• A4495 reverses the change in NOL and dividends received deduction (DRD) ordering rules that was enacted with A4202.  The requirement that NOLs must be used to reduce ENI before applying the DRD are now restored.  Furthermore, A4495 states that any ENI below $0 that is the result of a DRD may not be carried forward to future tax years.  
  • For tax years beginning on or after January 1, 2018, New Jersey will allow any deductions under IRC Section 250.  This includes the deductions for Global Intangible Low-Taxed Income (GILTI) and Foreign Derived Intangible Income (FDII).  Deductions are only allowed to the extent that any GILTI income under IRC Section 951A has been included in ENI. 
  • The Deferred Tax Asset Deduction that is afforded to public companies that see either a decrease in deferred tax asset or increase in deferred tax liability due to the switch from separate to combined reporting is clarified to apply to taxpayers who file on a water’s-edge basis or those taxpayers that elect to file a worldwide or affiliated group return.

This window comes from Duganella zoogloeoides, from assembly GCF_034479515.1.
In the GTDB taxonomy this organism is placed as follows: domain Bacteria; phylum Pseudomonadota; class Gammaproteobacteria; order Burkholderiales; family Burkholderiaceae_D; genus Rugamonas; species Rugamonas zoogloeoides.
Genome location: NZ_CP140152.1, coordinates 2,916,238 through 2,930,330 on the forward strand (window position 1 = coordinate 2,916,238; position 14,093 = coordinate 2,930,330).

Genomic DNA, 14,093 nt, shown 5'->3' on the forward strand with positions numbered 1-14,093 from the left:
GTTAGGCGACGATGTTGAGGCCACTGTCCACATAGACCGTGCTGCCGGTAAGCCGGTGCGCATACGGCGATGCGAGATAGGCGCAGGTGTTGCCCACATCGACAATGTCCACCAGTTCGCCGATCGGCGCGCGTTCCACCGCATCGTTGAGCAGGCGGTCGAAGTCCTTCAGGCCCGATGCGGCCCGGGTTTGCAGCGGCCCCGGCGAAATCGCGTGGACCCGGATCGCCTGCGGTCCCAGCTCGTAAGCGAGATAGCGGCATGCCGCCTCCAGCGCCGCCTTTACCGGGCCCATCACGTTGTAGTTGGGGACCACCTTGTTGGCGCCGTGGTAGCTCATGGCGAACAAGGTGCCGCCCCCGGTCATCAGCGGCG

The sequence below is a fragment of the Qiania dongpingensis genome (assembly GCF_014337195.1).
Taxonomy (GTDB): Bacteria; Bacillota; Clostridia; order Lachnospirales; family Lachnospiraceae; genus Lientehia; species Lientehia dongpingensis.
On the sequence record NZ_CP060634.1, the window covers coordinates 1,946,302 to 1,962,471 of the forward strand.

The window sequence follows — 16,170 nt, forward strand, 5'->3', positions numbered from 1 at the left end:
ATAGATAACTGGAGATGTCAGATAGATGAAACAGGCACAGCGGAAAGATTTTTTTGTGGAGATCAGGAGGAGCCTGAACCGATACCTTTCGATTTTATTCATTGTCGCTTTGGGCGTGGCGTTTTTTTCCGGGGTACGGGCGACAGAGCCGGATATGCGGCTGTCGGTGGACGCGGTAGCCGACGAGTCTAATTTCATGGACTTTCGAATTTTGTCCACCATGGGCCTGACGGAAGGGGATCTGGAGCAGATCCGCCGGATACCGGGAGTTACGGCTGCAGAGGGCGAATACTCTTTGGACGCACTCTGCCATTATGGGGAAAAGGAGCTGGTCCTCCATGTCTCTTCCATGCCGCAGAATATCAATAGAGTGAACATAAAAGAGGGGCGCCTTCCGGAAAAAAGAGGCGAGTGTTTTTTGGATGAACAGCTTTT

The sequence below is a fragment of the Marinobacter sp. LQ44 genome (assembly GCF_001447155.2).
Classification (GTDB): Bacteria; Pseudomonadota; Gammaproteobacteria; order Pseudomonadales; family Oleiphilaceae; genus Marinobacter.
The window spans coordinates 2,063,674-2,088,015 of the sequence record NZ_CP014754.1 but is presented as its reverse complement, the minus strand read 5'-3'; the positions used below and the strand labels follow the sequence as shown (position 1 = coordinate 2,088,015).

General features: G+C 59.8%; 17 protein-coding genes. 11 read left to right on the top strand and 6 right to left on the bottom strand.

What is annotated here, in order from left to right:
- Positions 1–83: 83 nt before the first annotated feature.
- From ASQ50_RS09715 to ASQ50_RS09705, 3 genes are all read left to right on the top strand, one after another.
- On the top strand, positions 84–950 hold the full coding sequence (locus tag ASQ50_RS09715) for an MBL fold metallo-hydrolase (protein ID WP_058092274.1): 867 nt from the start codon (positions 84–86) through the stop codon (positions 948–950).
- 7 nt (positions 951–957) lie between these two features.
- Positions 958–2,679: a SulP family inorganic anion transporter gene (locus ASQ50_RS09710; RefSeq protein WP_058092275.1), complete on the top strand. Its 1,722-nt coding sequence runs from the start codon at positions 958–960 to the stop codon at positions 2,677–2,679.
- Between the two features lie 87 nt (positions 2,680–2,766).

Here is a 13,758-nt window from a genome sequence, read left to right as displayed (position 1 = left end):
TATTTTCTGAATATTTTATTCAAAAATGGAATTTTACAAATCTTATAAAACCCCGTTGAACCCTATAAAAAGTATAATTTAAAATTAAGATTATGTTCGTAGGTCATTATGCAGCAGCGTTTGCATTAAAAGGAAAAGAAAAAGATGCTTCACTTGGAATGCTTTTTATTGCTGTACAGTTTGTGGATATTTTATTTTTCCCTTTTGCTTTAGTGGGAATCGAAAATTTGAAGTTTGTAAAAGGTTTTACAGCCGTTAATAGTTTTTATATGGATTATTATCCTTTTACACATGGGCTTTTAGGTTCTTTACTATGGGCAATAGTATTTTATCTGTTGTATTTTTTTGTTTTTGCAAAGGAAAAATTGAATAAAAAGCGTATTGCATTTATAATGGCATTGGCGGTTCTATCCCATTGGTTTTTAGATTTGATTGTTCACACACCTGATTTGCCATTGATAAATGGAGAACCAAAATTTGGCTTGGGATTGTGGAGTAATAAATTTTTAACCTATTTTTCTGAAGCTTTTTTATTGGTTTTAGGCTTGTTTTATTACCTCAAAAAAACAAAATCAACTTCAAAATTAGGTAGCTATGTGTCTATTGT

• The definition of “Gross Income” for purposes of the Gross Income tax will not include income from the sale or assignment of tax credit transfer certificates awarded after July 1, 2018, regardless of when the tax credits are sold or assigned.  


BDO Insights

  • The enactment A4495 provides clarity to taxpayers on a number of items; however, the technical corrections and changes also raise some new questions, while adding a layer of complexity to the sweeping changes enacted with A4202. 
  • Taxpayers should note that while A4495 does provide for the inclusion of GILTI income in the CBT base, it does not address whether or how taxpayers report GILTI in the receipts factor for purposes of apportionment.  The Division of Taxation may provide further guidance, but the nature and timing of such guidance is unknown. 
  • Taxpayers should evaluate their CBT profile after the enactment of A4202 and A4495 and plan for its impact with respect to their New Jersey activities and tax return filings in 2017, 2018, 2019, and future tax years.
  • Taxpayers affected by A4495 should consult with their financial statement auditor and tax advisor to evaluate and determine the potential financial statement implications under ASC 740, including the impact on current and deferred taxes, uncertain tax benefits, and disclosures.